Most people have gotten that call from scammers pretending to be the IRS to collect SSN’s from people and use them for their own benefit. These calls usually annoy these people and lead them to hang up on the scammer, so that the scammer doesn’t get their desired information.
However, during the coronavirus, many people have become more desperate for money since people have lost their jobs and need to find a way to pay their bills. Scammers know that people will do anything to come across an extra buck, and take advantage of this by setting up robocalls to steal people’s information. They pretend to be the government and other services to take people’s money as they perform a number of coronavirus robocall scams.
Top 5 Types of Coronavirus Robocall Scams
Social Security Administration Scam
Scammers call their victims pretending to be the Social Security Administration, and ask for personal information, such as SSNs. They sometimes even demand this information, saying that your social security account is suspended due to fraudulent activity so that you’ll hand your information over. Once the victim gives them this information, the scammer then uses it to commit identity fraud. They can then apply for credit cards, or request information from banks, to then steal your funds.
Fake Tests Scam
Scammers call their victims and ask for their personal and medical insurance information so that they can supposedly send them free coronavirus testing kits. However, they use this information to then commit identity fraud and use your information to apply for credit cards, log onto your bank account, and apply for credit to get loans on things.
Small Business Listing Scam
Scammers call small businesses and pretend that their Google listing will get taken down since they aren’t open due to the coronavirus. They demand that the business gives them their information and then threaten to take their information off of Google if they don’t comply when they don’t have the power to do that. With the information received, they can then pretend to be that business and apply to credit cards, access their bank accounts, and more to steal their funds.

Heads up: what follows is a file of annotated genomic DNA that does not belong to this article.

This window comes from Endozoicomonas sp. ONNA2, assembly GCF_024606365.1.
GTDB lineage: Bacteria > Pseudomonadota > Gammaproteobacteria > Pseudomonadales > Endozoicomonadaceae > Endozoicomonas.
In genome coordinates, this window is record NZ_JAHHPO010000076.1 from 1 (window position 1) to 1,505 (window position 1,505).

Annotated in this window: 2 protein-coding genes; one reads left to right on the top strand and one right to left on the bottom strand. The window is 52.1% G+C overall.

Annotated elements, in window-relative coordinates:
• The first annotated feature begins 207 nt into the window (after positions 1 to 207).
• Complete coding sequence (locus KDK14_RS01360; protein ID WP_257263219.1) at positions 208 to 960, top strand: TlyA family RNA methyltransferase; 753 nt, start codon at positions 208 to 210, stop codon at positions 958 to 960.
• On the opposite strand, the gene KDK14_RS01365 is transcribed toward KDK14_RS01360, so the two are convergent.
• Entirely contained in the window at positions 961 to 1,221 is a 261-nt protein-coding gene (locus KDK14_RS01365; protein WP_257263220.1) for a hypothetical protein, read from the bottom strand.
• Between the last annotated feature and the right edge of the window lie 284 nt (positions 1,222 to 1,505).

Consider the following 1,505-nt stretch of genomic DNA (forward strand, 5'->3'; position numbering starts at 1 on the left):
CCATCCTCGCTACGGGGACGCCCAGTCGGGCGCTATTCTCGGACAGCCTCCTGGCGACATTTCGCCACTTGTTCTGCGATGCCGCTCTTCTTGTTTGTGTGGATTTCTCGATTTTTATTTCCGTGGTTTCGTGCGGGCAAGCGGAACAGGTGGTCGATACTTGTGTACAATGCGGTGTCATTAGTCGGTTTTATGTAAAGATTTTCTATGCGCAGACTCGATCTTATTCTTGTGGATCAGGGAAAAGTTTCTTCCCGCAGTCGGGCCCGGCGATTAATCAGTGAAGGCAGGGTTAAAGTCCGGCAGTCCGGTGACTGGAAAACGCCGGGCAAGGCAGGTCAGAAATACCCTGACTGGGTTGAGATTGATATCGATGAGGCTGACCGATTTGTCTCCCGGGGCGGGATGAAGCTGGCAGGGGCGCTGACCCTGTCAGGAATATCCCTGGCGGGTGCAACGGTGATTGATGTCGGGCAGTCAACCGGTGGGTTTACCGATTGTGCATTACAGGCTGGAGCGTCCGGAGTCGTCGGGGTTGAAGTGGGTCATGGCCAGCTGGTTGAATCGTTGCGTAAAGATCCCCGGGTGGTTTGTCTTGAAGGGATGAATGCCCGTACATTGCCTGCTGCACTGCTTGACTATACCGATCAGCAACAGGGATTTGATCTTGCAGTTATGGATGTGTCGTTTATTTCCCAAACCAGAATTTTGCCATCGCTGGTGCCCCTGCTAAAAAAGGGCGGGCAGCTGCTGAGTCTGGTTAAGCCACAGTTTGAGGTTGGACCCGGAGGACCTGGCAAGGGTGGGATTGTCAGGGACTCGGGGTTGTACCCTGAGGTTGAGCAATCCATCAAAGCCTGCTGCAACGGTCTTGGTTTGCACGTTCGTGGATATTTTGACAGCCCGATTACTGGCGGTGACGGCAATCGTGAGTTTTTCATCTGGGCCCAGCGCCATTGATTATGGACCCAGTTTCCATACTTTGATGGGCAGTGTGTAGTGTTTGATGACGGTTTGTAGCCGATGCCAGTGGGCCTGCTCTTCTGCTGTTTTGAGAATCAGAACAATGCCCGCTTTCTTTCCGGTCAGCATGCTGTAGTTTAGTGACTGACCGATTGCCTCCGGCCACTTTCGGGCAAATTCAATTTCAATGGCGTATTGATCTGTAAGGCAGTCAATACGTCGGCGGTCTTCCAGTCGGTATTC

Stimulus Check Scam
Scammers call pretending to be the government pretending to be the IRS and ask for your information, claiming they need it to deposit the stimulus relief check into your account. Once you give them your information, they then access it instead and commit identity fraud under your name. They can then open up a credit card and access your bank account pretending to be you and steal all your hard-earned funds.
Student Loan Scam
Scammers pretend to be student loan forgiveness programs and student loan companies, calling those with student loan debt to pry their personal information out of them. Once the scammers have the information, they then use it to commit identity theft and apply for credit cards under your name or access your bank account.
How to Avoid Coronavirus Robocall Scams
- Don’t give anyone your personal or financial information. If you give scammers your information, they can use it to commit identity fraud against you and open up credit cards or get in your banking information. There is no excuse as to why people on the phone would need this information since the government already has it.
- Avoid answering the phone for anyone you don’t know. A lot of 800 and 888 numbers are scam numbers, and unless you are planning on buying something from a telemarketer, they should be avoided in case a scammer is calling you. If you do need to answer calls from people you don’t know, be wary of who could be on the other end of the call.
- Report any robocall cases to the FTC. Once the FTC hears about what you went through, they can then stop the scammer from scamming more people.
- Hang up any suspicious calls. If the call sounds shady and they keep demanding that you give them personal information, hang up immediately!
- Use a call blocking app or device. A call blocking app or device can help prevent any suspicious or unknown numbers from coming through on your device so that you don’t fall for any coronavirus robocall scams.
You can also reverse search the call. If you feel like you’ve been scammed in any way, Social Catfish is here to help. If you have the phone number of the person you think scammed you, you can reverse search their phone number to see what information comes up under it. If you have any additional information such as email addresses, names, usernames, or images this could also help trace the person calling you.